I do pronounce it cross-wok like Barry G. But, I originally thought the silent "L" appeared in CIGARILLO. C.C. came to my rescue, as always!

But that brings up a point - in a theme where "SILENCE" is the key, do you think that the rest of the fill should avoid such silent consonants? Or, is the constructor saved by having circles in the grid to specify which ones are to be used?

Mom speaks out said...

It's all been said, I think, so I really can't comment! Good job, Marti!
Combover was my favorite. Who does his hair anyway?
A shop-vac?
"Black Swan", the recent film was as haunting as "A Beautiful Mind" was a few years ago. I'm going back to my promise to myself to only see movies for entertainment. There will be no more depressing films in my future. Do y'all think that I can make that stick?
Ta Ta!

Husker Gary said...

Son of Musings

-After I “paper and pencil” the LA Times puzzle and post a blog, I do the USA Today puzzle online. I usually make my goal of getting that one done in under 10 minutes! Yesterday the 29A clue was “Some office memos” and the answer was MEMOS. Hmmm…
-Are there other good online puzzles I can get every day?
-Does anyone know how to get superscript characters on this blog to put a degree sign in between the 36 and F? I don’t think it is possible as sup is not available to us.
-Off to the SAC Museum, Bakers Candies in Greenwood, NE and the aforementioned James Arthur Vineyards before watching granddaughter play Volleyball for Lincoln High tonight. This being retired opens up a lot of options!

thehondohurricane said...

Speaking of circles, I usually print the puzzle off the computer and circles never appear. Frankly, I consider their absence much less of a detriment then I am to myself.

Spitzboov said...

Husker said: -Does anyone know how to get superscript characters on this blog to put a degree sign in between the 36 and F? I don’t think it is possible as sup is not available to us.

On an IMAC, just hit option +numeral 0'. On pc's, just use your Character Set . You can search on-line how to do it. too.

36ºF

Jazzbumpa said...

Hi gang -

Marti - well done, you naughty girl.

I have never, ever, ever heard anyone pronounce the "L" in WALK. Contrast BALK, per Abejo to get the difference.

RED ONION, CIGARETTE - yep.

I did the puzzle in pencil in the home-delivered FREEP, and had the circles, which gave me SILENCE. But I missed that the circled letters were SILENT as well.

I didn't enjoy this puzzle very much, but I think that's on me, not Ed.

It felt like a Saturday themeless, because the subtlety escaped me.

I did know of NIXON in China, but am not familiar with it. Adams is a minimalist composer. MEH!

Tricky Dick two days in a row. That is impeachable!

IMBO.

Cheers!
JzB

Husker Gary said...

OMG! Thanks Spitzboov! I have taught that skill 3 different ways in my physics and computer classes (ctrl + shift + + is one I use most) but tried to make it work with HTML script and gave up when told "not available"! Duh!

36°F

Avg Joe said...

Side bar referring to yesterdays puzzle.

I managed to avoid the ear worm of Gary Indiana all day (to my relief). But when I woke up this morning, there it was!! Still there, can't shake it.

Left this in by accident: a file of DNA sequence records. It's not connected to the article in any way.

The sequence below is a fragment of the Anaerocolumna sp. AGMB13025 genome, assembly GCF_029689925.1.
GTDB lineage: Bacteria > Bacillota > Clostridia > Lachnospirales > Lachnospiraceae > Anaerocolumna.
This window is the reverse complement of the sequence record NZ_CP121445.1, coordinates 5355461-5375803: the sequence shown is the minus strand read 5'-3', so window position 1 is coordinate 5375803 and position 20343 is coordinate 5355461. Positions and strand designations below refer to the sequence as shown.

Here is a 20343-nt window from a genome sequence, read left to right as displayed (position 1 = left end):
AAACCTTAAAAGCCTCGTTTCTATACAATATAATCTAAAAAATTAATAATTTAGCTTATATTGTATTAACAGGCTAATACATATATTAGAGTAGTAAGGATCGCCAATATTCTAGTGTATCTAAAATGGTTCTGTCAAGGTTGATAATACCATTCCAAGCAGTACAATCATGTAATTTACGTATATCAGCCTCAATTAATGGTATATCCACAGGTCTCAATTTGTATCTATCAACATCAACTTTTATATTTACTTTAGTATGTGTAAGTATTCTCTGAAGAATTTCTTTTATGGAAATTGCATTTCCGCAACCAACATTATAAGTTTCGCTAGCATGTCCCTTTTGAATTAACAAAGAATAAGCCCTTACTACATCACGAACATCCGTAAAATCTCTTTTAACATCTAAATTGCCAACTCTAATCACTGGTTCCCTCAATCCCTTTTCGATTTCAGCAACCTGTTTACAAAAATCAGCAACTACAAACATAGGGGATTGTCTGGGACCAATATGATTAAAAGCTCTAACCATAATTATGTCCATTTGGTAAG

You're welcome. :-)

Argyle said...

Unemployed @ 9:16 AM
You were fired for inaccuracy. The quote was Dudley's, not Marti's.

Jazzbumpa said...

The ultimate ear worm.

Eight days and counting.

You have been warned.

Cheers!
JzB

Grumpy 1 said...

Ah, yes, JazzB, the ultimate 'Music to muff dive by'.

Argyle, check Marti's 44d comment.

Anonymous said...

Unemployed ,
If you had to look up the meaning of ' muff '
I'm surprised you had a job to begin with.

Barry G. said...

Barry G,
Are you confusing macadam with macintosh? Both were named after their inventors.


Um, probably...

So, is that Macadam the same one that Macadamia nuts are named after?

eddyB said...

Hello.

Embarrassed about my stupid mistake
made yesterday. Could have used
knowledge on to how use superscripts. Too lazy though.

Bottom did go faster.

Loved that movie.

Cruciverb.com has circles.

eddy

Zcarguy said...

Morning Marti and all,
I hate to be a nitpick , but , none of the circled letters are silent on the down answers unless you had plenty of 1A
And 39D didn't specify clearly.
Also the movie is titled " Silence of the lambs ".

And please correct me if I'm wrong, but don't you first Accuse then find guilty before you can Impeach ?

Bill G. said...

Fun puzzle. My mother (in Virginia) used to bake shad. Sometimes it had roe inside. I loved it though you had to be careful regarding the bones. I haven't had shad or shad roe in years.

I agree. Waking Ned Devine is a very enjoyable movie.

I too thought "It's in poetry" was a great clue.

Unemployed said...

Well, it's not entirely Marti's fault. We had a "10 strikes and your out" policy, so I guess I had it coming.

creature said...

Enjoyed the puzzle. Thanks, Ed. Naughty write-up. Thanks, Marti.

I had radishes for 1D and 16A was oding, which, considering the use of oded lately, made this entirely plausible. Problem was finishing the puzzle; and the perps finally made me let it go. MNEMONIC DEVICES was, indeed, the most pleasurable for me. I got the theme, but realize there ia a vast section of this country that does not hear the ‘L’ in CROSSWALK. I think many can hear it in talk, balk; wonder about ‘caulk’. Fellow Midwesterner has already spoken up; and I think we have already addressed this , so, onward.